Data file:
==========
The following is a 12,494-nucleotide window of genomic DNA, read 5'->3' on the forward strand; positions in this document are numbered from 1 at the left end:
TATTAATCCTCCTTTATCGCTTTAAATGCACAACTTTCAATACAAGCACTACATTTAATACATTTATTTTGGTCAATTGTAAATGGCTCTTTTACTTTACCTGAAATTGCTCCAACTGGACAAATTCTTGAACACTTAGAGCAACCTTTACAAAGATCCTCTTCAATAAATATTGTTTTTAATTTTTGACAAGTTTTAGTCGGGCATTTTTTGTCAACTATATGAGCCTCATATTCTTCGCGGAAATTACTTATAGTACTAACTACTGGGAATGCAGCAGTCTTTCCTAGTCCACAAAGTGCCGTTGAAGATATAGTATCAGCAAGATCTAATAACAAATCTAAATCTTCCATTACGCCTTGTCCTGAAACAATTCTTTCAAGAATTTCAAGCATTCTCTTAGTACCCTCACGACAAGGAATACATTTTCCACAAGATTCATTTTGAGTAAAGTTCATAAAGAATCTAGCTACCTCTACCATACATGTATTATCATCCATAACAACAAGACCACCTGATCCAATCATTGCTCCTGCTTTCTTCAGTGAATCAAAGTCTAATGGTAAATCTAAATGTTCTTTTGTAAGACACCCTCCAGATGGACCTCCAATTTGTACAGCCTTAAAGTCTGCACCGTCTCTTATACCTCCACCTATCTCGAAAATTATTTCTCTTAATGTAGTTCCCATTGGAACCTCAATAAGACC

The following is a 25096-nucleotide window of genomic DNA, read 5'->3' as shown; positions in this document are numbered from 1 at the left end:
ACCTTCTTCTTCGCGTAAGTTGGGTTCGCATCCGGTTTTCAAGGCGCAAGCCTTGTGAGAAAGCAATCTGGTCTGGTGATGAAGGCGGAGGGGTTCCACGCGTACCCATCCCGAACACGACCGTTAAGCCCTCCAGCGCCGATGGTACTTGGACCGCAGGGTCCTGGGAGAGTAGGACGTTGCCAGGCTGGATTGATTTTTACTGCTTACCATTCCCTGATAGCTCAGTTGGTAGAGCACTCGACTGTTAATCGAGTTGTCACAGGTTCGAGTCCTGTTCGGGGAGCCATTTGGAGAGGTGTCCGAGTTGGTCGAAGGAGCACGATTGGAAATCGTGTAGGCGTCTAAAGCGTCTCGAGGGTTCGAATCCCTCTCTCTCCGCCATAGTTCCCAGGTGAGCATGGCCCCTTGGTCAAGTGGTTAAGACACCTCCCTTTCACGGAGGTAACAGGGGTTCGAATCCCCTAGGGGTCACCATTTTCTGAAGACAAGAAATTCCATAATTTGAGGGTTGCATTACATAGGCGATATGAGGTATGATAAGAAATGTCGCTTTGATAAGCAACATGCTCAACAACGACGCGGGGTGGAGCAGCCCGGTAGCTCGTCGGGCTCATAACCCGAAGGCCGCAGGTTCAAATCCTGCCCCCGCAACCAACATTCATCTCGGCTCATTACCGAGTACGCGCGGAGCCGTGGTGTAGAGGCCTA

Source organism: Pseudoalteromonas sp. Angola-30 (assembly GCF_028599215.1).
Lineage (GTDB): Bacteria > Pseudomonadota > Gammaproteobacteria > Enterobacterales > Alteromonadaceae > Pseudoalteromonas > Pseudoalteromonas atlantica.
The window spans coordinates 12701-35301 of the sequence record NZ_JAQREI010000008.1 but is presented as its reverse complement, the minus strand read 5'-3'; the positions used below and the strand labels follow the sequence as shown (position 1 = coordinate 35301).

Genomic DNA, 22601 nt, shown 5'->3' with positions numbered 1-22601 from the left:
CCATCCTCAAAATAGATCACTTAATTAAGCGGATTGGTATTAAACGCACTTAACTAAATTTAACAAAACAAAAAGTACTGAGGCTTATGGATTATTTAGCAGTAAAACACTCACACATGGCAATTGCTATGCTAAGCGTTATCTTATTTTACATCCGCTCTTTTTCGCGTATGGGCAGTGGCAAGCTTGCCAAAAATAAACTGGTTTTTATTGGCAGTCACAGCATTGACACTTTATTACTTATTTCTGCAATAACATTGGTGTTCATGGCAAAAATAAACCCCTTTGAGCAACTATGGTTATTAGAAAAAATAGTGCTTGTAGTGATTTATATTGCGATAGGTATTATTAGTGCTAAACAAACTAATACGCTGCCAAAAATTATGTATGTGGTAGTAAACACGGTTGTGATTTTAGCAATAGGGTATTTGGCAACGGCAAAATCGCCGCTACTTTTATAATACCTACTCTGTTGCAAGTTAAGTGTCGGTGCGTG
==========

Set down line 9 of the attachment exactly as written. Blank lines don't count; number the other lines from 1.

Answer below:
CCATCCTCAAAATAGATCACTTAATTAAGCGGATTGGTATTAAACGCACTTAACTAAATTTAACAAAACAAAAAGTACTGAGGCTTATGGATTATTTAGCAGTAAAACACTCACACATGGCAATTGCTATGCTAAGCGTTATCTTATTTTACATCCGCTCTTTTTCGCGTATGGGCAGTGGCAAGCTTGCCAAAAATAAACTGGTTTTTATTGGCAGTCACAGCATTGACACTTTATTACTTATTTCTGCAATAACATTGGTGTTCATGGCAAAAATAAACCCCTTTGAGCAACTATGGTTATTAGAAAAAATAGTGCTTGTAGTGATTTATATTGCGATAGGTATTATTAGTGCTAAACAAACTAATACGCTGCCAAAAATTATGTATGTGGTAGTAAACACGGTTGTGATTTTAGCAATAGGGTATTTGGCAACGGCAAAATCGCCGCTACTTTTATAATACCTACTCTGTTGCAAGTTAAGTGTCGGTGCGTG